As millions of Americans struggle with both a public health and an economic crisis, the Trump administration late Thursday formally asked the U.S. Supreme Court to strike down the Affordable Care Act in its entirety — a move that would cost more than 20 million Americans their health care coverage. House Speaker Nancy Pelosi's description of the move as "unfathomable cruelty" is an understatement. Combined with the administration's crashing failure to address the pandemic, this action at this time qualifies as political psychosis.
President Barack Obama's signature program, the ACA (Obamacare) has provided health care coverage to millions of Americans who either couldn't afford it or were rendered uninsurable by preexisting medical conditions. Before Obamacare, it was common for insurance companies to deny coverage to people based on conditions like diabetes, heart disease or even pregnancy. The ACA prohibits that practice.
After Republicans took over Congress and the White House in 2017, they tried and failed to end Obamacare but were able to effectively eliminate the portion of the law that put a tax penalty on Americans who don't carry health insurance. Subsequently, Republican state attorneys general — including Missouri's Josh Hawley, now the state's junior senator — sued to have the entire law invalidated based on that missing portion. A conservative federal judge in Texas agreed, sending the case to the Supreme Court.
President Donald Trump has long publicly supported the effort to kill Obamacare while offering no specific program in its place for the millions of Americans who would lose their coverage. So the administration's argument to the court Thursday — while stunningly irresponsible, especially in the face of a sharp new spike in coronavirus infections — wasn't new.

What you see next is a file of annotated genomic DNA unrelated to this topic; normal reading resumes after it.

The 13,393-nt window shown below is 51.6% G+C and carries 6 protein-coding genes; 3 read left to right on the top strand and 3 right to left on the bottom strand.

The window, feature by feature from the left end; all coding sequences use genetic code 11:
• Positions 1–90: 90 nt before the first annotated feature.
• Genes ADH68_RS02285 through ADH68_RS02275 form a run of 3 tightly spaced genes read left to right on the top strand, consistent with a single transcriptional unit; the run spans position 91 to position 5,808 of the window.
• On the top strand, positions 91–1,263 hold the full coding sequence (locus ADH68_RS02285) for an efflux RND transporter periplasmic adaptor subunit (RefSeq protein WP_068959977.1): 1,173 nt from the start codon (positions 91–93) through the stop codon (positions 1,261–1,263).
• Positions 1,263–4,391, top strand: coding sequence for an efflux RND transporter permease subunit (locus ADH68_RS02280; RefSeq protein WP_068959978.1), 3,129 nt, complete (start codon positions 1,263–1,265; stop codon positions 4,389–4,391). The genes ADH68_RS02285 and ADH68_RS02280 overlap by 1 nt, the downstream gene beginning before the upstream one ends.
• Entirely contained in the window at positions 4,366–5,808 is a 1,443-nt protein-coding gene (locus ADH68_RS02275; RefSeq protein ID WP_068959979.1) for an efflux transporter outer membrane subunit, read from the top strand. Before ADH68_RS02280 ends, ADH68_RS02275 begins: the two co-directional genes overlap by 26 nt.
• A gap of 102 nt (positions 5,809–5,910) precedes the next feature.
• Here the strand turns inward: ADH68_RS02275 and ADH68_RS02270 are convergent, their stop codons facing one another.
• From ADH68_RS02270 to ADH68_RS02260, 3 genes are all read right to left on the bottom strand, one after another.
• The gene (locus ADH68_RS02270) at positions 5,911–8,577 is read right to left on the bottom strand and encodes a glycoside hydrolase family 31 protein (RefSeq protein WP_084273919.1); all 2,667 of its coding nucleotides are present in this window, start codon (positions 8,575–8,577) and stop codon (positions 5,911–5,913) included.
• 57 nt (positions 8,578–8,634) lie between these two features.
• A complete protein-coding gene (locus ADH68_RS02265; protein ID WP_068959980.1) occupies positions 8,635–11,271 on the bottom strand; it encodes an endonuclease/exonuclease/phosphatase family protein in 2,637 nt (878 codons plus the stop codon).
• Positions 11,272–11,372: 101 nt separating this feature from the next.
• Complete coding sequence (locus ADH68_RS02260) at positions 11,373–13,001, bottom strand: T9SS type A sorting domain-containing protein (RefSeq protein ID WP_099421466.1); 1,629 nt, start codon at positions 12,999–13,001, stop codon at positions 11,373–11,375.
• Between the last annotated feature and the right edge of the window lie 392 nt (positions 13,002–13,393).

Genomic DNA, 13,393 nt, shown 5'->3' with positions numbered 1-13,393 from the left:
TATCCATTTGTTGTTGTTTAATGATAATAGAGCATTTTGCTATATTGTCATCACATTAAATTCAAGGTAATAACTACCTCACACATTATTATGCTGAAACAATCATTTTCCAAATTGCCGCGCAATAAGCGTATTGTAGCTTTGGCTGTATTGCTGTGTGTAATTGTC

What's new is the pandemic. On the same day administration lawyers were imploring the justices to pull the medical rug out from under some of the most vulnerable people in America, a new report showed that almost half a million people enrolled in the ACA in April and May, a 46% increase over the same period a year earlier. It's a measure of how the twin threats of illness and unemployment have made the Obamacare safety net more crucial than ever. And still, Trump and the GOP are pressing ahead in their effort to cut it down.
Trump, Hawley and most other elected Republicans say they want to protect people with preexisting conditions. Yet they're barreling toward eviscerating the one such protection there is, while offering nothing to replace it. With a conservative-majority court in place, the danger is real that they could succeed.
If so, America would return to a time when a diagnosis of serious illness could also become a sentence of bankruptcy. Every Republican candidate on the ballot this November who supports this twisted attack on American health care — which is virtually the whole party — should pay at the polling places.
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